In 2012 Sparks became the executive director of the William Penn Foundation in Philadelphia. There she was responsible for numerous initiatives addressing social and environmental challenges in the city and for designing programs in education, public space, the arts and the environment. Under her guidance, the foundation launched and refined new strategic priorities, focusing its $115 million grant budget on improvements in urban education for economically disadvantaged children, protection of the water resources serving 15 million people across four states, development of world-class urban parks and trails in underserved communities, and cultivation of a vibrant cultural sector.
Sparks’ experience putting finance to work to bring about meaningful change will likely prove useful at Cooper Union. The college has faced financial difficulties in recent years, necessitating the introduction of tuition to the traditionally free school. Yet if anyone is prepared for the challenge, it’s Laura Sparks.
“Cooper Union holds a unique and important place among America’s colleges and universities,” Sparks said. “Its remarkable history and the visionary goals of its founder, Peter Cooper, continue to provide an inspiration for American higher education, with its emphasis on excellence, admissions based on merit alone and scholarships that support full and equal participation by all students.”
Sparks is married to fellow Tower Hill alum Andrew Sparks ‘91
, whom she has been with since their high school days. Her husband has worked extensively in the K-12 and higher education fields to address the needs of students and teachers in urban schools. They live in Philadelphia and have two children.Q&A with Laura Sparks
You have described your interest in the intersections between different areas—economics and moral philosophy, capital and social justice, policy and finance —to help people. Why are they interesting to you?
It has always struck me that the most interesting things in life seem to happen at intersections. We live in a world that is increasingly complex, and most social and economic problems cannot be solved in isolation. Housing, childcare, education, healthcare, economic access, hunger, water quality... These issues are all intertwined. If we can’t put forth multi-dimensional solutions, we will fail to improve peoples’ lives. We were founded as a nation that proposed to offer equal opportunity; to do that within a capitalist context, we need to think about how our economic systems and social policy choices increase or limit opportunity.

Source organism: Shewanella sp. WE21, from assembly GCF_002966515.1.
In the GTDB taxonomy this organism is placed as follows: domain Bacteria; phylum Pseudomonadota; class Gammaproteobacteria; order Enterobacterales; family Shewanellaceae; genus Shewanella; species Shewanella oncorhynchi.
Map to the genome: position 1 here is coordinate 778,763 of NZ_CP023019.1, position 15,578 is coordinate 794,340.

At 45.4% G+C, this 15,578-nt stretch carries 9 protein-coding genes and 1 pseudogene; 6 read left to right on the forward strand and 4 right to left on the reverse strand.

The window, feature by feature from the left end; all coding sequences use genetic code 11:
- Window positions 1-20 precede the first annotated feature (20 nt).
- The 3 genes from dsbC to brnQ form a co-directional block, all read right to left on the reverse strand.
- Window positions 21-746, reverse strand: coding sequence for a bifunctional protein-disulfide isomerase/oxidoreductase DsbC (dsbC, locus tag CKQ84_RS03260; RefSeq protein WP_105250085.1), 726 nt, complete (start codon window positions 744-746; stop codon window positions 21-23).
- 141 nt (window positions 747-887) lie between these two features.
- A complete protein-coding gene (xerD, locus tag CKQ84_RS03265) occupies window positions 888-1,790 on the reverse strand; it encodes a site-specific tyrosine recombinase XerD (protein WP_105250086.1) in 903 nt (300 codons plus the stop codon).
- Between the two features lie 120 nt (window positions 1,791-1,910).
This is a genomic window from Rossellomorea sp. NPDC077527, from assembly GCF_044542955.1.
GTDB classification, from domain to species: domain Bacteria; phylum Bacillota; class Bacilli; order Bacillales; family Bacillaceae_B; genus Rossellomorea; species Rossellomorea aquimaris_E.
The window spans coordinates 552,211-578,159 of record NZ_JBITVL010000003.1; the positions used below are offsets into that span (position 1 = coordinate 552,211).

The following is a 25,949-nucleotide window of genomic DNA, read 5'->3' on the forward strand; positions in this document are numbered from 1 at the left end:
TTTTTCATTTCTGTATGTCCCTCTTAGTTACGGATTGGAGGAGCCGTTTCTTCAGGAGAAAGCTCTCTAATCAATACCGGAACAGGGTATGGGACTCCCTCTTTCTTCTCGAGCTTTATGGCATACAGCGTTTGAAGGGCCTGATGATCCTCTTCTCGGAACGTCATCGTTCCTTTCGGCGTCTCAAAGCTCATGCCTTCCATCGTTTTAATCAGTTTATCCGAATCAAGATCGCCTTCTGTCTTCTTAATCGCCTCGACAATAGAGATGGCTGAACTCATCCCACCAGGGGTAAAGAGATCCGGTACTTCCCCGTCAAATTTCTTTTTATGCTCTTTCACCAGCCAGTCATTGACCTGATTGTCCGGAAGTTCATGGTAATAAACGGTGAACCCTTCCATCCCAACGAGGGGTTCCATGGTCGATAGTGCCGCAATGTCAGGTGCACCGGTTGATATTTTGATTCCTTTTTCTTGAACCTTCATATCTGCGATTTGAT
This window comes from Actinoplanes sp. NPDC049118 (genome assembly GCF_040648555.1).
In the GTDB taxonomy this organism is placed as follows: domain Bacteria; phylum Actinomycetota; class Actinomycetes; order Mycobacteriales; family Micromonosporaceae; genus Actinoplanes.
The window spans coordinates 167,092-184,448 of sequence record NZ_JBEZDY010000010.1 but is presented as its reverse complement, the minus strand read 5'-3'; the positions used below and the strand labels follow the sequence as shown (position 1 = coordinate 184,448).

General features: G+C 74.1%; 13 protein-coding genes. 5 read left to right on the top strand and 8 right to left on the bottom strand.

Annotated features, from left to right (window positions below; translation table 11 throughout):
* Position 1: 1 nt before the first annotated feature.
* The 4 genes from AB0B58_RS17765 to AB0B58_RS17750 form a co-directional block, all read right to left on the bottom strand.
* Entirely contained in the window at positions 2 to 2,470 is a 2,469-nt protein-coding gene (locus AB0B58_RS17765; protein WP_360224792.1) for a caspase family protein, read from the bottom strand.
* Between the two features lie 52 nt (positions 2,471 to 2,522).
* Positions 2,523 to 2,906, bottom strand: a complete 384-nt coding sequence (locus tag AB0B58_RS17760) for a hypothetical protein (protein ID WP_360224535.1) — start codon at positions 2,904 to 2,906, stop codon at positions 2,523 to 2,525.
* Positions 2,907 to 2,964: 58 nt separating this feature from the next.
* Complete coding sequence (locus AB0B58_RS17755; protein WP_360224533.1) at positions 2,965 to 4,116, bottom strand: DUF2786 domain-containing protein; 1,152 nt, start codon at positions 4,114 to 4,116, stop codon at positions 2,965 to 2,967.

Were there any experiences at Tower Hill that you think shaped your outlook and career?
I always come back to the school’s motto, Multa Bene Facta, Many Things Done Well. While I haven’t always done everything well, the motto that was embedded in my Tower Hill experience has always served as an important reminder to try new things, to embrace a variety of experiences, and to do more than just dip a toe in. It is through this combination of breadth and depth, a focus on multi-dimensional experiences, that life has stayed interesting, full and fulfilling. I am also reminded nearly every day, through tasks big and small, of the importance of an excellent education. Tower Hill prepared me to think critically and creatively, to write objectively and persuasively, to listen to a variety of perspectives, to act decisively and to hold myself accountable.
What are your proudest accomplishments from working at the William Penn Foundation?